Bad Boys (1995)

In the exaggerated universe of big-budget action, comic timing is
everything.  Well-timed jokes between "buddy cops," for example, provide
the buffer against a subject matter that's, frankly, quite brutal.

Good comic chemistry also overrides structural flaws.  Formula not
working?  Who cares?  If the audience laughs, it's a hit.  The best
entries in the "buddy cop" genre have practiced this by teaming actors
who can be tough *and* funny.  Nolte and Murphy in 48 HRS.  Gibson and
Glover in LETHAL WEAPON.  Even Schwarzenegger and Belushi in the
underappreciated RED HEAT (1988).

In BAD BOYS, comic Martin Lawrence and rapper Will Smith team-up to act
tough.  They play wise-cracking Miami narcotic cops who have 72 hours to
catch the creeps that burgled their headquarters.  The high-tech robbers
stole a stash of heroin-- from the boy's recent "career bust"- and the
force has three days to save face before the feds move in.

The formula isn't tweaked *too* far:  Lawrence is the hard-working
family man, while Smith is the single, rich kid with the $100K Porsche.
The two are best-buddies, though, and their rapport is *easily* the best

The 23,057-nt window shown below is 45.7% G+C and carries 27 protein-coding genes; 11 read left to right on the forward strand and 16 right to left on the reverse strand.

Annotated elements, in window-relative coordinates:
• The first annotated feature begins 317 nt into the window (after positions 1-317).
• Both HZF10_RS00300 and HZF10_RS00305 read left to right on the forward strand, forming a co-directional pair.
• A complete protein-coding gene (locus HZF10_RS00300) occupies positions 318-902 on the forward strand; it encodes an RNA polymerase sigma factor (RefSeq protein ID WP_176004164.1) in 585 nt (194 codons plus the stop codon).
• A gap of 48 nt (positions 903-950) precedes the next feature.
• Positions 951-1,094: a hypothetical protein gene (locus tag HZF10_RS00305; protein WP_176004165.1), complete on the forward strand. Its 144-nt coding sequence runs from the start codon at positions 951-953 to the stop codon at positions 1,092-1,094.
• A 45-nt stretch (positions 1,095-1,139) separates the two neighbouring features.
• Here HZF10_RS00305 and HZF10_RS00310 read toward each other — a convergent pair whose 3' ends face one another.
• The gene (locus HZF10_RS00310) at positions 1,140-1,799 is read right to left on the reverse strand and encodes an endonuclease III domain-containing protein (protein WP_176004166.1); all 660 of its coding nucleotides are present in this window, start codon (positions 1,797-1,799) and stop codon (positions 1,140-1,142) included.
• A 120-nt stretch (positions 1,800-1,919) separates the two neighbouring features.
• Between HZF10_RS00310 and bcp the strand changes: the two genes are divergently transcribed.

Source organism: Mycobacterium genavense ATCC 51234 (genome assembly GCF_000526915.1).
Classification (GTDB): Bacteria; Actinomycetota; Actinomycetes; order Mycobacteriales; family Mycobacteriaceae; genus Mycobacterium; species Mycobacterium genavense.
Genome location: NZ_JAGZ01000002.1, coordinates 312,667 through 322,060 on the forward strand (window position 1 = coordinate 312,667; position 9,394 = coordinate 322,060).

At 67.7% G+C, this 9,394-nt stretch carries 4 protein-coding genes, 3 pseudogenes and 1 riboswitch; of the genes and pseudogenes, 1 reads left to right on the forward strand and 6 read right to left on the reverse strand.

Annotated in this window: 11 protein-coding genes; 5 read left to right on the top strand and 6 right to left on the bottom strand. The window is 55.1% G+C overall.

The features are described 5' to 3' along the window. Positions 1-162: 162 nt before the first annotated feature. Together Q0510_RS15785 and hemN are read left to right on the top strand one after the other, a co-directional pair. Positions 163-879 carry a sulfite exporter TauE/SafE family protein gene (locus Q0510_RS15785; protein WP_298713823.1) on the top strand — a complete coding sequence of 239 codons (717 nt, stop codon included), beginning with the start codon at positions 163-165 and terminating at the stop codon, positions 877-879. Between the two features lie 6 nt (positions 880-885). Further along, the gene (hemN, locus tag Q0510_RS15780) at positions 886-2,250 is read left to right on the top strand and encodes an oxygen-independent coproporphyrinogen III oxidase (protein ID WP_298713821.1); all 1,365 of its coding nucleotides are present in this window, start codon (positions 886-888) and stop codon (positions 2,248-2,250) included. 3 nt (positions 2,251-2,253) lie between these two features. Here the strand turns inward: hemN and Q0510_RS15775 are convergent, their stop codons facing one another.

thing about this film.  Just watch them breeze through a sitcom subplot
that has each one impersonating the other.

BAD BOYS marks the return of producers Don Simpson and Jerry Bruckheimer
(BEVERLY HILLS COP).  To direct their super-slick product, they hired
newcomer Michael Bay.  He's from the world of music-video and it shows.
BAD BOYS has more style than READY TO WEAR, but there's no punch to the
plot.  The director overpowers the narrative with so much splash and
flash that nothing has any impact.  How can you feel a rush from so much

The story doesn't make much sense, either.  Though vaguely believable at
first, BAD BOYS spirals toward absurdity until it reaches a kitchen-sink
finale that only a fan of John Woo could love.  When everyone converges
on a airplane hanger-- hey, it was shown in the previews!-- it's every
stunt double for themselves.

BOTTOM LINE:  Funny, but too slick to be terribly rousing.  Next up:
              Bruce Willis and Samuel L. Jackson in DIE HARD WITH A

Grade: B-

Copyright 1995 Michael J. Legeros
Movie Hell is a trademark of Michael J. Legeros

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